“Customer is king”,” customer is never wrong “etc. Infact one of the critical and non-negotiable stages of a process creation was the collection of the “Voice of Customer” (VOC), especially as the Quality Management movement was at its peak – TQM, Six Sigma etc.
Early in the days, we often used to hear- “The customer is the one who pays our salary”.
“Customer is king”,” customer is never wrong. Infact one of the critical and non-negotiable stages of a process creation was the collection of the “Voice of the Customer” (VOC), especially as the Quality Management movement was at its peak – Total Quality Management (TQM), Six Sigma, etc.
So, what has changed in the businesses over the years? Do the new lines of thought still consider Customer voice and interaction as paramount? Are they “moments of truth” or more data points in an overall data collection plan?
With the growth in technology adoption at every stage of business there is exponential increase in remote customer interactions. More and more of our discussions, Demos of products or services and even negotiations are online. Now it is no longer mandatory for a company to have regional and local offices in every city/state to sell or service local clients. So yes, there is a new definition to “Meeting and talking to customers “in this technology enabled era. The need getting amplified by incidents like the recent pandemic.
Standardise service delivery
However, while there is increasing use of technology and processes to drive the repeatability and reproduce ability of interactions (to enable rapid scaleups), what is vital is that the customer focus is not lost. What is happening is that there is an attempt to templatise customer responses – to fit it into data capturing tools – CRMs and its sort. Earlier a Customer interaction was a process which used to start with the customer VOC and a work flow to resolve or address the same. Now the technology of how that customer VOC would be captured, analysed and responded to is being structured and automated, helping in reducing the “Human” variable and have as uniform a response as possible. Like they say in logical reasoning – “if this…then do this…”
How is Technology helping?
There are numerous exponents advocating how some companies are not thinking about their customers and are replacing human customer interactions with automation. Technology is meant to improve customer experiences but reducing variations in improving data collection. Proper planning, scoping creating and deploying of an automation solution can definitely improve the customer experiences. Automating an activity need not address process issues, and can have gaps resulting in an undesirable customer experience, but addressing the full chain can ensure a seamless customer experience – internal or external.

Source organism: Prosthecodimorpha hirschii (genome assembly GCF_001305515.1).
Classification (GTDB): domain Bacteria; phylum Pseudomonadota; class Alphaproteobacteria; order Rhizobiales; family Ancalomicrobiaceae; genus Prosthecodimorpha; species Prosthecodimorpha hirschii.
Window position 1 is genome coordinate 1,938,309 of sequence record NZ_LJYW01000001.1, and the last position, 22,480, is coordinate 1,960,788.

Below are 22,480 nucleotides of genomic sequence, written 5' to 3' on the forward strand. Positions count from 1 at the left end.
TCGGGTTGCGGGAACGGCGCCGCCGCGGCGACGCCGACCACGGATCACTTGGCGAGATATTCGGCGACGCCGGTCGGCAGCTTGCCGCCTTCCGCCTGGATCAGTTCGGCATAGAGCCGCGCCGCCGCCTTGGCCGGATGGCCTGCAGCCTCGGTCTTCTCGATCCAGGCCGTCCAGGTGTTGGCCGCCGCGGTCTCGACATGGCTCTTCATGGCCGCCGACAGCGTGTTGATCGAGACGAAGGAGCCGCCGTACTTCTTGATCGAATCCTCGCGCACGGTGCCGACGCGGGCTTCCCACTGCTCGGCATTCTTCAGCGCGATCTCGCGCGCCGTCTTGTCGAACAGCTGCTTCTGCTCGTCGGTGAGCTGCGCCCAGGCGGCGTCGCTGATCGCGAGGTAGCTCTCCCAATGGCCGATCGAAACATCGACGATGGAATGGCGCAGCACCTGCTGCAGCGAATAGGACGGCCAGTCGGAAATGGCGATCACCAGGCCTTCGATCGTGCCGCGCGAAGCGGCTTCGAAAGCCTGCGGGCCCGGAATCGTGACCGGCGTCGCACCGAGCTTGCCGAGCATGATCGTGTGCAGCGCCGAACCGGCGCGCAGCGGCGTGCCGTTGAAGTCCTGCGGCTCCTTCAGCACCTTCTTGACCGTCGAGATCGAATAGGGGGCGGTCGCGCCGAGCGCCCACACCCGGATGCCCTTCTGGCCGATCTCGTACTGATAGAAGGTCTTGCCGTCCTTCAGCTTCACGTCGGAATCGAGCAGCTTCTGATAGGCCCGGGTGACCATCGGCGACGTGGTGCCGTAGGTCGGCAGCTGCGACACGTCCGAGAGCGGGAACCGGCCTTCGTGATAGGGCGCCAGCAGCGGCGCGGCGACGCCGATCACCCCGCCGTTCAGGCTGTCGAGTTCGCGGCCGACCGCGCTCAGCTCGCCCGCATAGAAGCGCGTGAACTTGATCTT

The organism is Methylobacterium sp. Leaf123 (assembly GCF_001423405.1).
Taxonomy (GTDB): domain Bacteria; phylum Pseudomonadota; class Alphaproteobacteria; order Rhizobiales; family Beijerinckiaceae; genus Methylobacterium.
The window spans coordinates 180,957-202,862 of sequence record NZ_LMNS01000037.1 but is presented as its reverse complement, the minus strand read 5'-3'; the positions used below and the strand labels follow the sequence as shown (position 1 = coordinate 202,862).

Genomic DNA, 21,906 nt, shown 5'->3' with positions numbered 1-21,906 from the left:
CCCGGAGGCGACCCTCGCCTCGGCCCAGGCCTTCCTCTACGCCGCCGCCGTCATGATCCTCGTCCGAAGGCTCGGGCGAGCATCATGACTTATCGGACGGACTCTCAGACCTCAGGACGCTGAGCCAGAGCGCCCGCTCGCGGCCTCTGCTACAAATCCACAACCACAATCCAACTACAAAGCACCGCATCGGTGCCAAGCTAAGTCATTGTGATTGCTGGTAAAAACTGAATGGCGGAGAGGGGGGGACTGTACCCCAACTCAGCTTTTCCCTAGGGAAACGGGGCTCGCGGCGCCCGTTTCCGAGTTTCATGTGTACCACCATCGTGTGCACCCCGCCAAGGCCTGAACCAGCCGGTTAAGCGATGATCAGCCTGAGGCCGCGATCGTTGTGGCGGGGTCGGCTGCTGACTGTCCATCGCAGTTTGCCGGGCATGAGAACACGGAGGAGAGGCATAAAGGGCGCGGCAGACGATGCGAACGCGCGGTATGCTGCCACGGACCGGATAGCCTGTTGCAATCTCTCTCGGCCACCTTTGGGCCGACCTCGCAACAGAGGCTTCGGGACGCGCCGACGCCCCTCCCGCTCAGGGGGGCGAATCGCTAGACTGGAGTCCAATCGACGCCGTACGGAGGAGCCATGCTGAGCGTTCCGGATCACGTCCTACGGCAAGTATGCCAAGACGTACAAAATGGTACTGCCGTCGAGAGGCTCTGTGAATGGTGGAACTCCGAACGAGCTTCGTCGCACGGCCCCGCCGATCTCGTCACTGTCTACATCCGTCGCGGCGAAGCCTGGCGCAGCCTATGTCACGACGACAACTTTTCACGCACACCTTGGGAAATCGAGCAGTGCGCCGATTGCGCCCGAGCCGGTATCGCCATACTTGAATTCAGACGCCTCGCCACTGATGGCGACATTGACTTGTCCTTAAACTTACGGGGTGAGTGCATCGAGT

Therefore, Automation has to be undertaken at a full process or Value chain level – each stage – upstream and downstream. Today there are multiple tools helping to automate and capture the Customer facing processes, be it
- Mobile apps for field forces to capture actual customer interaction as and when it happens.
- CRMs to capture all leads and customer interactions into an application for record and analysis.
- Templatising tools and automating internal work flows – to ensure faster, less ambiguous responses.
- Logic defined work flow tools -enabling automatic escalations on non-actioned cases to ensure SLA/TAT adherence.
- Use of Chatbots to enable quick responses and immediate actioning of a resolution process etc
These are areas wherein technology is attempting to reduce or remove Human interaction or intervention (often called a variable causing failures) at a very basic level.
So where are we headed?
Tools which analyse each customer’s interaction to suggest potential responses are becoming more productive today – this aims to understand a customer issue as it happens before she/he actually talks about it. As they say, the objective is to reach an” n= 1” level, wherein each customer is understood and addressed, rather than categories of customers basis their behaviour or demographics. This would no doubt take each customer process to predict failure rates and proactively help improve them.
How do we get there without failing?
Use of technology can help capture customer issues better if right tools are used and the complete value chain is understood and addressed in ways possible rather than automating “for the sake of automation”. While going in for automation – the operations teams and the IT partners need to understand upstream and downstream processes, current technology used, its compatibilities, operating workflow systems, company’s IT and Change Management ROADMAP apart from Budgets which can be attributed for the same.
The key is to look at the complete customer service delivery process – its current baseline of experience and technology, potential failure points and then mapping what a potential solution can be and what would be the cost benefit trade off. Never look at automation as a stop gap activity, especially when it comes to customer facing processes.
So, is Customer VOC still important?
Definitely, what most of the companies are wanting to do is to understand customers better, not necessarily waiting for them to voice out their concerns. The objective of most organizations is to increase process automation to improve customer experience as well as reduce costs. With the advent of the social media there are more ways to vent dissatisfaction than just raise concerns, so to enable a systemic correction -automation is the key to ensure “Customer still pays our next salary”.